Then, our beautiful black cat, Rosa, dove into the pond.

In what felt like a slow-motion nightmare, she dove in, pawed at the surface for a moment, and disappeared.

My mind went numb as my daughter screamed.  I cried out to Jesus, begging for mercy. I told her to go inside because I did not want her to see her cat die and watched my husband tread into that frozen water, desperately scooping at it as all hope vanished.  Minutes passed. I begged him to come out, afraid he would get frostbite or worse, knowing there was no way she was still alive.

I couldn’t even cry. I just kept whispering, Jesus, please.

Yet my husband persisted. He turned in circles, splashing everywhere, trying to find her. My son came out of the house and ran down to help. I went to try and comfort my devastated daughter, when my son came running up and said they had found her.

She was alive.

As my husband searched the pond she came traipsing across the bridge from the other side with a bird in her mouth. She was wet, but fine.

She was fine.

There was not a second set of paw prints to tell us where she got out.

We all saw her jump in, but no one saw her climb out.

And I am just going to say, right here, that I believe God heard our cries and miraculously transported that stupid cat to safety with a bird in her mouth, no less, because He knew the limits of trauma my daughter could bear and He knew we needed this.

He knew and I am so thankful for His mercy.

This photo was taken before all the drama. I can assure you I was not trying to take pictures with frozen fingers!

The cat is fine.  The dog is fine.  My husband and I spent the rest of the day shell-shocked and exhausted, but we are fine. 

God…He cares about the little things.

He was right there with us.

Everything was in place to allow the events to play out so God could remind us that there is a very real supernatural plane that we have yet to comprehend. He defies space and time and, today, we witnessed it.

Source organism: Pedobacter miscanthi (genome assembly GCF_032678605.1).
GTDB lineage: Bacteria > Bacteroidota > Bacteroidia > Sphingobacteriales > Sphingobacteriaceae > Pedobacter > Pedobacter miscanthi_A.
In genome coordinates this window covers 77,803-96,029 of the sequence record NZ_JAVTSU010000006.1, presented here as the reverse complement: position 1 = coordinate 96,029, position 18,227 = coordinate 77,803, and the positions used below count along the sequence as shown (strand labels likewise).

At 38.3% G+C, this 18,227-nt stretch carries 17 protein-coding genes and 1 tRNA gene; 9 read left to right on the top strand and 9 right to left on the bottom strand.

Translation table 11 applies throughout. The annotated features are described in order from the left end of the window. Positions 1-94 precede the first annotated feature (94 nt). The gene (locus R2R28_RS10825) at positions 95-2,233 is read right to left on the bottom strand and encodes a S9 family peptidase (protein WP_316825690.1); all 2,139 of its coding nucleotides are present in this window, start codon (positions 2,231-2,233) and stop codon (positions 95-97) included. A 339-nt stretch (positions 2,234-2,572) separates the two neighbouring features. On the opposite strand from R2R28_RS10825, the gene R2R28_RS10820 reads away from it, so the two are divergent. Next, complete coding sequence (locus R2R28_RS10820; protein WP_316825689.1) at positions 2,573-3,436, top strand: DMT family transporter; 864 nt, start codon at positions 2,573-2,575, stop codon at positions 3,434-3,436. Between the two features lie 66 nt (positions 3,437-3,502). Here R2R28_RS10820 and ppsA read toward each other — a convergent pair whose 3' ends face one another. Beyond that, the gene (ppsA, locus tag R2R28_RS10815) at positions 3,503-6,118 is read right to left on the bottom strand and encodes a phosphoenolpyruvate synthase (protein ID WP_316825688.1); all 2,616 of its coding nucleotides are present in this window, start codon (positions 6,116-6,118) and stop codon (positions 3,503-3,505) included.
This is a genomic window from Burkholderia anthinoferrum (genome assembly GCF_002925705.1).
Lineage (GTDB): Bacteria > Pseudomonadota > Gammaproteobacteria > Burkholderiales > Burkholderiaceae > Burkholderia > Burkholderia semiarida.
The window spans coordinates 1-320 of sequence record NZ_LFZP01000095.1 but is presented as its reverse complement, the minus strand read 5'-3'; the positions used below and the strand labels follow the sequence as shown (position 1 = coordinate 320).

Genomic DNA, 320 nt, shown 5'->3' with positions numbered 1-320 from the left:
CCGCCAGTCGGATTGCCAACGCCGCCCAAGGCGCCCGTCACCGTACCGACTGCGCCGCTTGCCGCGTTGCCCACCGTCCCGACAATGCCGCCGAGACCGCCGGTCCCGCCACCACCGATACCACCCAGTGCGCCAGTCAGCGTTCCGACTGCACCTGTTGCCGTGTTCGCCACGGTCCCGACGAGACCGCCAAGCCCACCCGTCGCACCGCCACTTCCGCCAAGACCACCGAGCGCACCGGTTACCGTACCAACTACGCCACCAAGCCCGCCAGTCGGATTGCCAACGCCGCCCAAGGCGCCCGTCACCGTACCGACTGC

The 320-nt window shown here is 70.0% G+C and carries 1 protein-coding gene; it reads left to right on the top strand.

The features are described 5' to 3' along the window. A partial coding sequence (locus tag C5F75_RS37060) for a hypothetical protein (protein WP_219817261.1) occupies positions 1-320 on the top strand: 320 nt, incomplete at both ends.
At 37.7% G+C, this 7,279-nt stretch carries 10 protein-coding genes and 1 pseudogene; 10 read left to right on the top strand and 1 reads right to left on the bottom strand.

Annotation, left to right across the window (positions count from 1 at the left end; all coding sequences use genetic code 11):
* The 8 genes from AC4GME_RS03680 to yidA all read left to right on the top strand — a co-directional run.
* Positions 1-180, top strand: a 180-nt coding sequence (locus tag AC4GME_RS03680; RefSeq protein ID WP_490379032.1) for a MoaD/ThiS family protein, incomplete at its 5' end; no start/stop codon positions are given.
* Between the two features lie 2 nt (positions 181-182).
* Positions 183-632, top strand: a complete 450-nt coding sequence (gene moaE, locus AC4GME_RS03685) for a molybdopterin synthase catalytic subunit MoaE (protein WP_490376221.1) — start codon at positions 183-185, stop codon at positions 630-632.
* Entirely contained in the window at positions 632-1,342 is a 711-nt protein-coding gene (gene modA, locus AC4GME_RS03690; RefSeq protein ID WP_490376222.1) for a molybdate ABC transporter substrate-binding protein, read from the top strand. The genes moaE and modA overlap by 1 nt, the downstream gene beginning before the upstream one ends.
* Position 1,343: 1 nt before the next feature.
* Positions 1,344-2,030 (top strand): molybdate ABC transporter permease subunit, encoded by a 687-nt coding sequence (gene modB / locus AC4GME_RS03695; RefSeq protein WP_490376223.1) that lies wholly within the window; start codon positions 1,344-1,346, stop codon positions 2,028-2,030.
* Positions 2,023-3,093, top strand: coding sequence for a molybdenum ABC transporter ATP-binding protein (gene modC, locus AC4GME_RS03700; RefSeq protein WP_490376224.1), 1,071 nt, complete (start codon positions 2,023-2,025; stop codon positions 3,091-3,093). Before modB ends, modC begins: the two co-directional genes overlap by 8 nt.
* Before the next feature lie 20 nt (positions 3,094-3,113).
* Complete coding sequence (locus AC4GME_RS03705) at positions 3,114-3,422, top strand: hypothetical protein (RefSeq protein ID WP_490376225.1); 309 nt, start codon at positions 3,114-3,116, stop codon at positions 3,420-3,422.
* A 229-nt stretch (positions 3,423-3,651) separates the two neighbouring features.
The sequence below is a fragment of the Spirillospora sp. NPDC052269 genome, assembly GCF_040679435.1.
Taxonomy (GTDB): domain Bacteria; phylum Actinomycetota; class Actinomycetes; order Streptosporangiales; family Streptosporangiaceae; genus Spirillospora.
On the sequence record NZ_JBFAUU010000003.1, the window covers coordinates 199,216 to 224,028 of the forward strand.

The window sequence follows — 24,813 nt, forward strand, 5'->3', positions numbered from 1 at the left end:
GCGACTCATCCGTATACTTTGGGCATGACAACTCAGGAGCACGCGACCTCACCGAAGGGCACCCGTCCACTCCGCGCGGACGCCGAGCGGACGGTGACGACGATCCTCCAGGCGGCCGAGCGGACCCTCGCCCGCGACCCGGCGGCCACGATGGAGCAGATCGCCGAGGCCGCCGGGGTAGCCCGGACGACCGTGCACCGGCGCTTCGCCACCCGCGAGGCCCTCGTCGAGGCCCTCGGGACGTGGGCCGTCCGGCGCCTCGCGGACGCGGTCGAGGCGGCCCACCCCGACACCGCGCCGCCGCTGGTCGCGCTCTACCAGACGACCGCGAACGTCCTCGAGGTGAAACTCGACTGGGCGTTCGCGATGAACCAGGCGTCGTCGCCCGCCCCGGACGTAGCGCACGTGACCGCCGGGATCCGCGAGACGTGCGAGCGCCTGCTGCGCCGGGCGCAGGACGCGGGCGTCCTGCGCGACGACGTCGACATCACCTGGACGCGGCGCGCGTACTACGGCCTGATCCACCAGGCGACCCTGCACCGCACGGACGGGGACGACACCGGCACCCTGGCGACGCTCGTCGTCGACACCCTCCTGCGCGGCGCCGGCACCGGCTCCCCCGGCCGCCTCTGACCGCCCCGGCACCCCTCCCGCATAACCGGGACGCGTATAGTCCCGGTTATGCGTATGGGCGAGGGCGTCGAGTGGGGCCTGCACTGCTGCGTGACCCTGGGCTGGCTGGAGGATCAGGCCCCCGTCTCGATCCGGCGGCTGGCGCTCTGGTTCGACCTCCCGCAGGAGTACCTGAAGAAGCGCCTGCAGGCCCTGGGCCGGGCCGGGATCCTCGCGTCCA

I am in awe of the ramifications of this reality. Today, the veil was very thin. 

I am so grateful.

So we do not focus on what is seen, but on what is unseen. For what is seen is temporary, but what is unseen is eternal.

2 Corinthians 4:18 (HCSB)

My Word for 2021

2020 was a year I’m certain none of us will ever forget. It was a rollercoaster of emotions: fear, dread, hope, joy, darkness, beauty and grief. As I reflect on the year I realize I learned a lot about myself.

For one thing, I discovered my problem wasn’t being too busy, though I always claimed it was.

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That We Might Find our Home in You

Root us in a place, Lord, that we might find our home in you.

The Book of Common Prayer

We are such a transient society. Me, this girl who lived in the same tiny town until I was twenty-three? Even I have moved more times that I would have thought. Three towns in Texas, one in Pennsylvania, then four different houses in Middle Tennessee over the past twenty-five years have given me a collection of memories and friends that I treasure. But all those moves have also given me a deep desire for roots that run deep.

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Everything Old is New Again

Originally published May 22, 2020 on alifeofsimplejoys.com.

It feels like we just unpacked, happily discarding the last of the boxes and beginning a new life here in this beautiful neighborhood surrounded by hills and pasture. I have become accustomed to the drone of maintenance equipment each morning as they parade out onto the golf course. The dawn has awakened me with her bright glow before my alarm even has a chance to chirp and I always say it’s the best way to wake up–slowly, naturally, aware that the day has just begun and I haven’t missed the sun’s appearance on the molten edge of the distant hills. The sunrise never gets old.

Even on rainy days like today.

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And So it Begins

We moved in on the first of July. Buried beneath a mountain of boxes, I frantically unpacked one after another, driven by the intense need to rid the rooms of cardboard and see the beautiful hardwoods hiding beneath the piles of packing paper.

Finally, after two weeks in this lovely place, I ascended a stepladder with a hammer and a smile to put a hole in the wall–a permanent scar that forever signifies the transplant of our lives here, in this big brick house surrounded by ponds and woods, fields and farms. A picture hung of seven smiling faces just before my oldest left the nest. Our family.